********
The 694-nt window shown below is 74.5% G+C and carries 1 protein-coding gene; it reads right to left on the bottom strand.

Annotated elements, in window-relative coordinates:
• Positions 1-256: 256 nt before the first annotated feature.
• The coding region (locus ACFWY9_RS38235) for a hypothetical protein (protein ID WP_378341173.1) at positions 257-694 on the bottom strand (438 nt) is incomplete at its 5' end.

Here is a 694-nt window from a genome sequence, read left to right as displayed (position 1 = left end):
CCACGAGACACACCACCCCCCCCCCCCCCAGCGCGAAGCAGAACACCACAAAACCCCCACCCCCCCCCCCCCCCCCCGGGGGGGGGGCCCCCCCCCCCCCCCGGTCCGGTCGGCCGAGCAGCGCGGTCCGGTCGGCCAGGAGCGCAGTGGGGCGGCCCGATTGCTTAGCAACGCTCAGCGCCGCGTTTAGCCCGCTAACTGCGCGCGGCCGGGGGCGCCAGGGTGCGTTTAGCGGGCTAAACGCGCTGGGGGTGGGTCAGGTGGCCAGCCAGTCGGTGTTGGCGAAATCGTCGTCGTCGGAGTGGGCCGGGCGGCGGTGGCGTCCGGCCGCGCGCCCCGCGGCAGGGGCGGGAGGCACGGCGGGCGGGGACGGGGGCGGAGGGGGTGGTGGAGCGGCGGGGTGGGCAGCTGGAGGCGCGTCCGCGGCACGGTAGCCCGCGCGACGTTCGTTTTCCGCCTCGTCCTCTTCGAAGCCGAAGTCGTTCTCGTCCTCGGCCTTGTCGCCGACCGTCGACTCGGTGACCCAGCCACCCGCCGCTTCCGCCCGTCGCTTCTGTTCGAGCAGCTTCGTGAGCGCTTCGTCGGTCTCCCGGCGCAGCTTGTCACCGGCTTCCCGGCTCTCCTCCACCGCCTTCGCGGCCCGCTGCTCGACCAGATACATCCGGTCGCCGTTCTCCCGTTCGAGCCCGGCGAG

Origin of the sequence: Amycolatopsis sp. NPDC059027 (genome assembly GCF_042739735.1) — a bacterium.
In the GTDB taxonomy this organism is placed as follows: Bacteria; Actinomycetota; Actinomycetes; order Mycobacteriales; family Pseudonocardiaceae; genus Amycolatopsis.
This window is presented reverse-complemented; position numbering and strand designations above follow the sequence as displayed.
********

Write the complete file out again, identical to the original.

The 694-nt window shown below is 74.5% G+C and carries 1 protein-coding gene; it reads right to left on the bottom strand.

Annotated elements, in window-relative coordinates:
• Positions 1-256: 256 nt before the first annotated feature.
• The coding region (locus ACFWY9_RS38235) for a hypothetical protein (protein ID WP_378341173.1) at positions 257-694 on the bottom strand (438 nt) is incomplete at its 5' end.

Here is a 694-nt window from a genome sequence, read left to right as displayed (position 1 = left end):
CCACGAGACACACCACCCCCCCCCCCCCCAGCGCGAAGCAGAACACCACAAAACCCCCACCCCCCCCCCCCCCCCCCGGGGGGGGGGCCCCCCCCCCCCCCCGGTCCGGTCGGCCGAGCAGCGCGGTCCGGTCGGCCAGGAGCGCAGTGGGGCGGCCCGATTGCTTAGCAACGCTCAGCGCCGCGTTTAGCCCGCTAACTGCGCGCGGCCGGGGGCGCCAGGGTGCGTTTAGCGGGCTAAACGCGCTGGGGGTGGGTCAGGTGGCCAGCCAGTCGGTGTTGGCGAAATCGTCGTCGTCGGAGTGGGCCGGGCGGCGGTGGCGTCCGGCCGCGCGCCCCGCGGCAGGGGCGGGAGGCACGGCGGGCGGGGACGGGGGCGGAGGGGGTGGTGGAGCGGCGGGGTGGGCAGCTGGAGGCGCGTCCGCGGCACGGTAGCCCGCGCGACGTTCGTTTTCCGCCTCGTCCTCTTCGAAGCCGAAGTCGTTCTCGTCCTCGGCCTTGTCGCCGACCGTCGACTCGGTGACCCAGCCACCCGCCGCTTCCGCCCGTCGCTTCTGTTCGAGCAGCTTCGTGAGCGCTTCGTCGGTCTCCCGGCGCAGCTTGTCACCGGCTTCCCGGCTCTCCTCCACCGCCTTCGCGGCCCGCTGCTCGACCAGATACATCCGGTCGCCGTTCTCCCGTTCGAGCCCGGCGAG

Origin of the sequence: Amycolatopsis sp. NPDC059027 (genome assembly GCF_042739735.1) — a bacterium.
In the GTDB taxonomy this organism is placed as follows: Bacteria; Actinomycetota; Actinomycetes; order Mycobacteriales; family Pseudonocardiaceae; genus Amycolatopsis.
This window is presented reverse-complemented; position numbering and strand designations above follow the sequence as displayed.